Smaller DSCSA was directly related to lower health-related quality of life, more back and leg pain, and shorter walking distances before claudication 3). DSCSA was proposed as the most specific and sensitive morphologic parameter predicting the absence or presence of leg pain 4). Another study demonstrated that the ratio between the DSCSA of the vertebral body can be used as a diagnostic marker to predict the occurrence of LCCSS 5). Narrow DSCSA was significantly associated with the presence of low back pain after adjustment for body mass index, age, and sex 6).
Narrowing of the lumbar dural sac cross sectional area (DSCSA) and spinal canal cross-sectional area (SCCSA) have been considered major causes of lumbar central canal spinal stenosis (LCCSS). DSCSA and SCCSA were previously correlated with subjective walking distance before claudication occurs, aging, and disc degeneration. DSCSA and SCCSA have been ideal morphological parameters for evaluating LCCSS.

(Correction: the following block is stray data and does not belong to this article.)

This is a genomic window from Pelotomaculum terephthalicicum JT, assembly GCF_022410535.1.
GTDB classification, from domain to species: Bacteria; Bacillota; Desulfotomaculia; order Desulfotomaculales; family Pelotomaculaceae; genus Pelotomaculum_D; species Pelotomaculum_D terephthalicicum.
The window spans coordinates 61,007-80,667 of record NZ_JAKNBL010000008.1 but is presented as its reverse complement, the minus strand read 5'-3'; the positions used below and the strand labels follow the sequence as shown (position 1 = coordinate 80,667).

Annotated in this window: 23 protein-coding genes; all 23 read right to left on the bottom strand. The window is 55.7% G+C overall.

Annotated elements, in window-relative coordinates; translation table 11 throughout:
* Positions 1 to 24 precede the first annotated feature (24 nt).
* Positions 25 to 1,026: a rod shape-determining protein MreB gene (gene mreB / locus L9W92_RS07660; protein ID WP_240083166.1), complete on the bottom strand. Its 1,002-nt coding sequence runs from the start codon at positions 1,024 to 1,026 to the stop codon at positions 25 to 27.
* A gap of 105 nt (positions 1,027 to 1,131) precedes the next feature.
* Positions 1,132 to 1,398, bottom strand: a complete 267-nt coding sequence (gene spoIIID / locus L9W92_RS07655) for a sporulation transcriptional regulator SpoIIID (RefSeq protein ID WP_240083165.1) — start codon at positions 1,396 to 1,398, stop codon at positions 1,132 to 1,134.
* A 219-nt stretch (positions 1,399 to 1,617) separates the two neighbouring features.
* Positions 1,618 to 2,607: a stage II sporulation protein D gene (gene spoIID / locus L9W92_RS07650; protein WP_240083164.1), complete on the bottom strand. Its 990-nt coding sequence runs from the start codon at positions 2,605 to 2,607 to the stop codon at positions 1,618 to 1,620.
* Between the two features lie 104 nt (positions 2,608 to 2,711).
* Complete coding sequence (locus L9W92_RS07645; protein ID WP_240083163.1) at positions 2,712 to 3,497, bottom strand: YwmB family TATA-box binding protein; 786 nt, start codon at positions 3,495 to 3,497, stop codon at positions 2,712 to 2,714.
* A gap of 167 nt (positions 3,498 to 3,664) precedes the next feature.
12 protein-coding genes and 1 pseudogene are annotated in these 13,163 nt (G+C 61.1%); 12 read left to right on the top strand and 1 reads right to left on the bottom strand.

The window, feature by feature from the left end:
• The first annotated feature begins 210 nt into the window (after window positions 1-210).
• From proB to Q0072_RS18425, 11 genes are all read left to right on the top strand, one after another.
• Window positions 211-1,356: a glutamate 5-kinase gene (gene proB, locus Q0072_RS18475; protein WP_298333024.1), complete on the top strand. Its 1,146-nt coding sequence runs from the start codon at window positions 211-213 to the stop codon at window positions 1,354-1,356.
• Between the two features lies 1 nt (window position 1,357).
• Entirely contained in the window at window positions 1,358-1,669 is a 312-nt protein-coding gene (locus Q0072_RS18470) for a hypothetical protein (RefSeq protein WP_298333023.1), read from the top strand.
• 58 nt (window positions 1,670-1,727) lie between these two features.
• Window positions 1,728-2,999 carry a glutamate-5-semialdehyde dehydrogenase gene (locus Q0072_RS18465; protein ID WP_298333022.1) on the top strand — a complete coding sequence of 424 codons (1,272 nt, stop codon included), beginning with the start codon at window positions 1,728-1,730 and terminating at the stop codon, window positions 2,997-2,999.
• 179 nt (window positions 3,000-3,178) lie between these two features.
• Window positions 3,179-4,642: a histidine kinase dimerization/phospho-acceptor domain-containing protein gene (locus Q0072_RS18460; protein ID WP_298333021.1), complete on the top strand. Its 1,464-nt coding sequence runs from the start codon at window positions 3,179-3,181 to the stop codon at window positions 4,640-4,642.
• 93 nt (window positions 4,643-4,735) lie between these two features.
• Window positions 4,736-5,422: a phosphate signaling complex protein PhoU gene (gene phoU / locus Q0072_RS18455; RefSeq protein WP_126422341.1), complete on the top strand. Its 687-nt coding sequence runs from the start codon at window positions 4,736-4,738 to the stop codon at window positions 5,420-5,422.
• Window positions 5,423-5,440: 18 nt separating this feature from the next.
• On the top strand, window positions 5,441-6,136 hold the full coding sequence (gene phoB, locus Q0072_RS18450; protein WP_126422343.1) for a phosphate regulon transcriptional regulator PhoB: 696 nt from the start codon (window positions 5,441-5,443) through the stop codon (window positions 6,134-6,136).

To evaluate lumbar central canal spinal stenosis (LCCSS) patients, pain specialists should more carefully investigate the dural sac cross-sectional area (DSCSA) than spinal canal cross-sectional area (SCCSA) 7).
Schonstrom et al. showed that neurogenic claudication due to LSS was better defined by the cross-sectional area (CSA) of the dural sac, but that the CSA of the lumbar vertebral canal was unrelated to that of the dural sac 8). From in vitro 9) and in situ 10) studies, the authors postulated that constrictions above the critical size 70 to 80 mm2 would be unlikely to cause symptoms and signs of cauda encroachment. Subsequently, conflicting results have been published concerning the relationship between symptom severity and dural CSA. Even after axial loading, no statistically significant correlations were found in some studies 11). However, in another study, the use of the minimal CSA of the dural sac in central stenosis was found to be correlated with neurogenic claudication assessed measuring the maximum tolerated walking distance 12).